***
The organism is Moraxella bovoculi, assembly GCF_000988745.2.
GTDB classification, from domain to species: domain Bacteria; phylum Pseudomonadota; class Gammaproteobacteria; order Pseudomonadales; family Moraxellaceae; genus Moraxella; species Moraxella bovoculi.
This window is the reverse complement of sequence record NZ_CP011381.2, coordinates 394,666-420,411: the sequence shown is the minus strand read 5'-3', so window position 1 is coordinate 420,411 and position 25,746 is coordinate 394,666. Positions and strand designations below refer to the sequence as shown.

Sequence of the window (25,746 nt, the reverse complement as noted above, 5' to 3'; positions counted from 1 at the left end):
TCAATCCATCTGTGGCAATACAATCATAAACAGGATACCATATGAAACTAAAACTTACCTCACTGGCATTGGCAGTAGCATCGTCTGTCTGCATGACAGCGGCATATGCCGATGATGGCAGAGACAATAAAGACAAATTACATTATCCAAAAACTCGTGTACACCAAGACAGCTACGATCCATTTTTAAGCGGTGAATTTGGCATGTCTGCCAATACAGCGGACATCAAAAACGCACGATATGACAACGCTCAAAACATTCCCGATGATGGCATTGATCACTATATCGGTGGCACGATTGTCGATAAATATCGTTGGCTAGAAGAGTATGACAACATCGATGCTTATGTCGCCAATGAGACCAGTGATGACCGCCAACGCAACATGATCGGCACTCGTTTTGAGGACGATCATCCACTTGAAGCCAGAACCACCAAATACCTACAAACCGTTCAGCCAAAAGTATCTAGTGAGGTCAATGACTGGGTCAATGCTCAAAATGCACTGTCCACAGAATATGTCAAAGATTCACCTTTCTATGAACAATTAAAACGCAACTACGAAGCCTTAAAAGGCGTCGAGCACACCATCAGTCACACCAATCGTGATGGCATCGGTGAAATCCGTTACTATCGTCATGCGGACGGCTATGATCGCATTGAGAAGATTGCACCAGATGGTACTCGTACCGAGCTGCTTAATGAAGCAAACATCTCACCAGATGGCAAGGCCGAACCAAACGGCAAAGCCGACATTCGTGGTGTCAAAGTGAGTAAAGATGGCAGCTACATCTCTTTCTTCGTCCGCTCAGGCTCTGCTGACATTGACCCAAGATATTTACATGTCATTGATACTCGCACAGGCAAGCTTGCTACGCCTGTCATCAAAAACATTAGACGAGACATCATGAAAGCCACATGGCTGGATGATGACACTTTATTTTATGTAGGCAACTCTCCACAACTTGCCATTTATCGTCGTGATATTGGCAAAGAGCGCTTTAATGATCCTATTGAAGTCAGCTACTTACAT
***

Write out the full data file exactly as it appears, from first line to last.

The organism is Moraxella bovoculi, assembly GCF_000988745.2.
GTDB classification, from domain to species: domain Bacteria; phylum Pseudomonadota; class Gammaproteobacteria; order Pseudomonadales; family Moraxellaceae; genus Moraxella; species Moraxella bovoculi.
This window is the reverse complement of sequence record NZ_CP011381.2, coordinates 394,666-420,411: the sequence shown is the minus strand read 5'-3', so window position 1 is coordinate 420,411 and position 25,746 is coordinate 394,666. Positions and strand designations below refer to the sequence as shown.

Sequence of the window (25,746 nt, the reverse complement as noted above, 5' to 3'; positions counted from 1 at the left end):
TCAATCCATCTGTGGCAATACAATCATAAACAGGATACCATATGAAACTAAAACTTACCTCACTGGCATTGGCAGTAGCATCGTCTGTCTGCATGACAGCGGCATATGCCGATGATGGCAGAGACAATAAAGACAAATTACATTATCCAAAAACTCGTGTACACCAAGACAGCTACGATCCATTTTTAAGCGGTGAATTTGGCATGTCTGCCAATACAGCGGACATCAAAAACGCACGATATGACAACGCTCAAAACATTCCCGATGATGGCATTGATCACTATATCGGTGGCACGATTGTCGATAAATATCGTTGGCTAGAAGAGTATGACAACATCGATGCTTATGTCGCCAATGAGACCAGTGATGACCGCCAACGCAACATGATCGGCACTCGTTTTGAGGACGATCATCCACTTGAAGCCAGAACCACCAAATACCTACAAACCGTTCAGCCAAAAGTATCTAGTGAGGTCAATGACTGGGTCAATGCTCAAAATGCACTGTCCACAGAATATGTCAAAGATTCACCTTTCTATGAACAATTAAAACGCAACTACGAAGCCTTAAAAGGCGTCGAGCACACCATCAGTCACACCAATCGTGATGGCATCGGTGAAATCCGTTACTATCGTCATGCGGACGGCTATGATCGCATTGAGAAGATTGCACCAGATGGTACTCGTACCGAGCTGCTTAATGAAGCAAACATCTCACCAGATGGCAAGGCCGAACCAAACGGCAAAGCCGACATTCGTGGTGTCAAAGTGAGTAAAGATGGCAGCTACATCTCTTTCTTCGTCCGCTCAGGCTCTGCTGACATTGACCCAAGATATTTACATGTCATTGATACTCGCACAGGCAAGCTTGCTACGCCTGTCATCAAAAACATTAGACGAGACATCATGAAAGCCACATGGCTGGATGATGACACTTTATTTTATGTAGGCAACTCTCCACAACTTGCCATTTATCGTCGTGATATTGGCAAAGAGCGCTTTAATGATCCTATTGAAGTCAGCTACTTACAT